I haven’t written much about the restorative justice project recently. We’re still doing research and preparation work, which is, to be honest, incredibly depressing much of the time! i spent a very depressing day last week researching rates of recidivism, and the connection between the de-institutionalisation of mental health services in the Kennett government era and the increase of people with mental health issues in the prison system. the issues just get bigger and bigger.
I was listening to the radio while doing the research… People from melbourne would be aware of a much-publicised, terrible case of a young woman who was sexually assaulted by a group of young men last year. They videotaped the assault and sold the dvd to their schoolmates [details of the assault are even more horrific than that description hints]. Sentencing for the crime was handed down to some of those charged last week – they involved strict youth supervision orders, including some really tough re-education programs and community service. none of them were given custodial sentences.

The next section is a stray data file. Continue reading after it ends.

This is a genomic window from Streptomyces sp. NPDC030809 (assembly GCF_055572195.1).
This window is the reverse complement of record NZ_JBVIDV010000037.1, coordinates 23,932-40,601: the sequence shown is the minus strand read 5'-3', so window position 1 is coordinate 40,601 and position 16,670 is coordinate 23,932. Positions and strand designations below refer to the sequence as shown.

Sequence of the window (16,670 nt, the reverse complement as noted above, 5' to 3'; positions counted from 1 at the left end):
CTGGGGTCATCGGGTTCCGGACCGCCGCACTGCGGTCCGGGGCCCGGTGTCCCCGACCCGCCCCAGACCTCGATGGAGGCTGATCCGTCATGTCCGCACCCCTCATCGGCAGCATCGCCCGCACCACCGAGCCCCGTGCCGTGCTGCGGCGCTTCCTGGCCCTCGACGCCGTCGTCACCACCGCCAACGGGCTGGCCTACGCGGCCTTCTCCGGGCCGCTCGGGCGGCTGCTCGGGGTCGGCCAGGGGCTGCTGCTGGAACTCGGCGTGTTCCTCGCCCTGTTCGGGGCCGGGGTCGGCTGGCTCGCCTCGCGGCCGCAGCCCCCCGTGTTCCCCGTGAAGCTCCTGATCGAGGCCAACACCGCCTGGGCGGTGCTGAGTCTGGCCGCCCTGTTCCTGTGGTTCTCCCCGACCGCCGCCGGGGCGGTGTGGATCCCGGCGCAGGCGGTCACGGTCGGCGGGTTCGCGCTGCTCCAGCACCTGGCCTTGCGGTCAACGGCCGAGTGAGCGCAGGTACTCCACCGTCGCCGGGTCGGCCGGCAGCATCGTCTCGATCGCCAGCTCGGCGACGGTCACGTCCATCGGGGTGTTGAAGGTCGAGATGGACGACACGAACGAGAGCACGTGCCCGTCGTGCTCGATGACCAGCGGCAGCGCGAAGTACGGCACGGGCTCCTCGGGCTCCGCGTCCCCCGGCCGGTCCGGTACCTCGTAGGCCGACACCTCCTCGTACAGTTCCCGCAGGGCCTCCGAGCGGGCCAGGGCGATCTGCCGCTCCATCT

There was an outraged response to the sentencing by talkback radio announcers and newspaper columnists. Noel McNamara, who describes himself as an advocate for victims of crime gave a quote to the media: “Once again the legal system has let down this young girl and her family and the rest of society.” Letters to the editor were vitriolic, full of outrage on behalf of the family. There was a united opinion that the young men should be sent to prison – preferably an adult prison – for very long periods of time.
It’s interesting that when Jon Faine from ABC radio actually asked the young woman’s father, Alan, what they thought of the sentencing, he said that this was the sentence they had been after. They wanted the boys to have a chance to come out of this better people. When he was asked why he wasn’t vengeful, he said “when you’re actually in it, you realise that there’s only one way to go. it’s about healing and trying to make the world a better place. “